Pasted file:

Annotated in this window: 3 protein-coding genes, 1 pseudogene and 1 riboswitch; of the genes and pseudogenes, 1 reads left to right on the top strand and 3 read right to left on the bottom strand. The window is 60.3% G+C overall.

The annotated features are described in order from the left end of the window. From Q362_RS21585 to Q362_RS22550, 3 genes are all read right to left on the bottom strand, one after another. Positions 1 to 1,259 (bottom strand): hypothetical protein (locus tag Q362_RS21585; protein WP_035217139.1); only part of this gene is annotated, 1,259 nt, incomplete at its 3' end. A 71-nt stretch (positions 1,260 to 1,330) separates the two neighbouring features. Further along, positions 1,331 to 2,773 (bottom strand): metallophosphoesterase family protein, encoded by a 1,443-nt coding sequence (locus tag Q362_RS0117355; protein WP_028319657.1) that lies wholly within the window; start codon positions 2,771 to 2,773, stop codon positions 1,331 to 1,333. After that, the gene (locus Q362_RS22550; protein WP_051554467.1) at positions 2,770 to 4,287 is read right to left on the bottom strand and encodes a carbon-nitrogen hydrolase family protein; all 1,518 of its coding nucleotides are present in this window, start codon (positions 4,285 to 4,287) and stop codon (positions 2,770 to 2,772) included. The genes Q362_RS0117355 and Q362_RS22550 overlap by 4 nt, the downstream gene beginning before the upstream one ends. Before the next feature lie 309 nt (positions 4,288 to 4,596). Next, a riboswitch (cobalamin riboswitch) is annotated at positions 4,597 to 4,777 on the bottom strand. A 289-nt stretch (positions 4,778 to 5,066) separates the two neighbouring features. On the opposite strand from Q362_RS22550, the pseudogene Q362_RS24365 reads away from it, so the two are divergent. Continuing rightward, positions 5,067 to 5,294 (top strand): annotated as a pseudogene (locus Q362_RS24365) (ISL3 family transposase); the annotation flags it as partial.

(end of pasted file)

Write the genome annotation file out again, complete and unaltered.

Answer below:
Annotated in this window: 3 protein-coding genes, 1 pseudogene and 1 riboswitch; of the genes and pseudogenes, 1 reads left to right on the top strand and 3 read right to left on the bottom strand. The window is 60.3% G+C overall.

The annotated features are described in order from the left end of the window. From Q362_RS21585 to Q362_RS22550, 3 genes are all read right to left on the bottom strand, one after another. Positions 1 to 1,259 (bottom strand): hypothetical protein (locus tag Q362_RS21585; protein WP_035217139.1); only part of this gene is annotated, 1,259 nt, incomplete at its 3' end. A 71-nt stretch (positions 1,260 to 1,330) separates the two neighbouring features. Further along, positions 1,331 to 2,773 (bottom strand): metallophosphoesterase family protein, encoded by a 1,443-nt coding sequence (locus tag Q362_RS0117355; protein WP_028319657.1) that lies wholly within the window; start codon positions 2,771 to 2,773, stop codon positions 1,331 to 1,333. After that, the gene (locus Q362_RS22550; protein WP_051554467.1) at positions 2,770 to 4,287 is read right to left on the bottom strand and encodes a carbon-nitrogen hydrolase family protein; all 1,518 of its coding nucleotides are present in this window, start codon (positions 4,285 to 4,287) and stop codon (positions 2,770 to 2,772) included. The genes Q362_RS0117355 and Q362_RS22550 overlap by 4 nt, the downstream gene beginning before the upstream one ends. Before the next feature lie 309 nt (positions 4,288 to 4,596). Next, a riboswitch (cobalamin riboswitch) is annotated at positions 4,597 to 4,777 on the bottom strand. A 289-nt stretch (positions 4,778 to 5,066) separates the two neighbouring features. On the opposite strand from Q362_RS22550, the pseudogene Q362_RS24365 reads away from it, so the two are divergent. Continuing rightward, positions 5,067 to 5,294 (top strand): annotated as a pseudogene (locus Q362_RS24365) (ISL3 family transposase); the annotation flags it as partial.